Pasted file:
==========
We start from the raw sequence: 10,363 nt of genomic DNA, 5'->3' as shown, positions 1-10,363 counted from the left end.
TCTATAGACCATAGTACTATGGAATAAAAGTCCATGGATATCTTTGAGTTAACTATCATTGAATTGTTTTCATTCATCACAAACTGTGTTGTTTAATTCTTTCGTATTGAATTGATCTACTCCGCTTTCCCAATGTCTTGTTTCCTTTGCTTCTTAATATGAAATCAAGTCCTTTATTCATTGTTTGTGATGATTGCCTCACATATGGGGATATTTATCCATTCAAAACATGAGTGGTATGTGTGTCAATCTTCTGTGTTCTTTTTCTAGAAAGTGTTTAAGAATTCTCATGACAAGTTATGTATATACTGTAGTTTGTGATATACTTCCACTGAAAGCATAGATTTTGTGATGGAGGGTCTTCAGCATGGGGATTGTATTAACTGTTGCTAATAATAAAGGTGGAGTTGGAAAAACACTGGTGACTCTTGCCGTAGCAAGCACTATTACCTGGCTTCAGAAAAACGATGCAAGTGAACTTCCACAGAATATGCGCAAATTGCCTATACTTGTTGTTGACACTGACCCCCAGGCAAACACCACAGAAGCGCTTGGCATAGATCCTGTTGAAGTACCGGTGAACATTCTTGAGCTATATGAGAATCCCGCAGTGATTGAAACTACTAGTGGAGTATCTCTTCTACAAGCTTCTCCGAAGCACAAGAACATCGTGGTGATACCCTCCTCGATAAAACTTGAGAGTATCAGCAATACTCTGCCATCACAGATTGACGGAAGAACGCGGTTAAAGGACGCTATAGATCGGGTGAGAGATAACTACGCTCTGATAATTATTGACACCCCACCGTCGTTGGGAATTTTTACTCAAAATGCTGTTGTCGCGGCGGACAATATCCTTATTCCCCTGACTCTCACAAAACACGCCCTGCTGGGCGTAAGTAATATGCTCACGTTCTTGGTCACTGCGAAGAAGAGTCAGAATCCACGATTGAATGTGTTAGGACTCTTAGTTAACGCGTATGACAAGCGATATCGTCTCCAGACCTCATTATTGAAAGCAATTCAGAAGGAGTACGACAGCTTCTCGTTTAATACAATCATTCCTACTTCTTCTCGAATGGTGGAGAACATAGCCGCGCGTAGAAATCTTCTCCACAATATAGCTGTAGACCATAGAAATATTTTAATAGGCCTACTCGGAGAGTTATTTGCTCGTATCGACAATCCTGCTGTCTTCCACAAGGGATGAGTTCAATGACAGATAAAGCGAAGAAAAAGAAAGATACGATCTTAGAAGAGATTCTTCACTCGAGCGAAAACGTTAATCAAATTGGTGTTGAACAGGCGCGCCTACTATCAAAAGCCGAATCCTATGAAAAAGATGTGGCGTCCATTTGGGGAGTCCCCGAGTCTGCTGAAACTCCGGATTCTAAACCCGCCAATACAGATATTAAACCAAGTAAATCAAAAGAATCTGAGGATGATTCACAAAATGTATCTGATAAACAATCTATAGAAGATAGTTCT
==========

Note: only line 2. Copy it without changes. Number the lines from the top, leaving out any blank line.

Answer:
TCTATAGACCATAGTACTATGGAATAAAAGTCCATGGATATCTTTGAGTTAACTATCATTGAATTGTTTTCATTCATCACAAACTGTGTTGTTTAATTCTTTCGTATTGAATTGATCTACTCCGCTTTCCCAATGTCTTGTTTCCTTTGCTTCTTAATATGAAATCAAGTCCTTTATTCATTGTTTGTGATGATTGCCTCACATATGGGGATATTTATCCATTCAAAACATGAGTGGTATGTGTGTCAATCTTCTGTGTTCTTTTTCTAGAAAGTGTTTAAGAATTCTCATGACAAGTTATGTATATACTGTAGTTTGTGATATACTTCCACTGAAAGCATAGATTTTGTGATGGAGGGTCTTCAGCATGGGGATTGTATTAACTGTTGCTAATAATAAAGGTGGAGTTGGAAAAACACTGGTGACTCTTGCCGTAGCAAGCACTATTACCTGGCTTCAGAAAAACGATGCAAGTGAACTTCCACAGAATATGCGCAAATTGCCTATACTTGTTGTTGACACTGACCCCCAGGCAAACACCACAGAAGCGCTTGGCATAGATCCTGTTGAAGTACCGGTGAACATTCTTGAGCTATATGAGAATCCCGCAGTGATTGAAACTACTAGTGGAGTATCTCTTCTACAAGCTTCTCCGAAGCACAAGAACATCGTGGTGATACCCTCCTCGATAAAACTTGAGAGTATCAGCAATACTCTGCCATCACAGATTGACGGAAGAACGCGGTTAAAGGACGCTATAGATCGGGTGAGAGATAACTACGCTCTGATAATTATTGACACCCCACCGTCGTTGGGAATTTTTACTCAAAATGCTGTTGTCGCGGCGGACAATATCCTTATTCCCCTGACTCTCACAAAACACGCCCTGCTGGGCGTAAGTAATATGCTCACGTTCTTGGTCACTGCGAAGAAGAGTCAGAATCCACGATTGAATGTGTTAGGACTCTTAGTTAACGCGTATGACAAGCGATATCGTCTCCAGACCTCATTATTGAAAGCAATTCAGAAGGAGTACGACAGCTTCTCGTTTAATACAATCATTCCTACTTCTTCTCGAATGGTGGAGAACATAGCCGCGCGTAGAAATCTTCTCCACAATATAGCTGTAGACCATAGAAATATTTTAATAGGCCTACTCGGAGAGTTATTTGCTCGTATCGACAATCCTGCTGTCTTCCACAAGGGATGAGTTCAATGACAGATAAAGCGAAGAAAAAGAAAGATACGATCTTAGAAGAGATTCTTCACTCGAGCGAAAACGTTAATCAAATTGGTGTTGAACAGGCGCGCCTACTATCAAAAGCCGAATCCTATGAAAAAGATGTGGCGTCCATTTGGGGAGTCCCCGAGTCTGCTGAAACTCCGGATTCTAAACCCGCCAATACAGATATTAAACCAAGTAAATCAAAAGAATCTGAGGATGATTCACAAAATGTATCTGATAAACAATCTATAGAAGATAGTTCT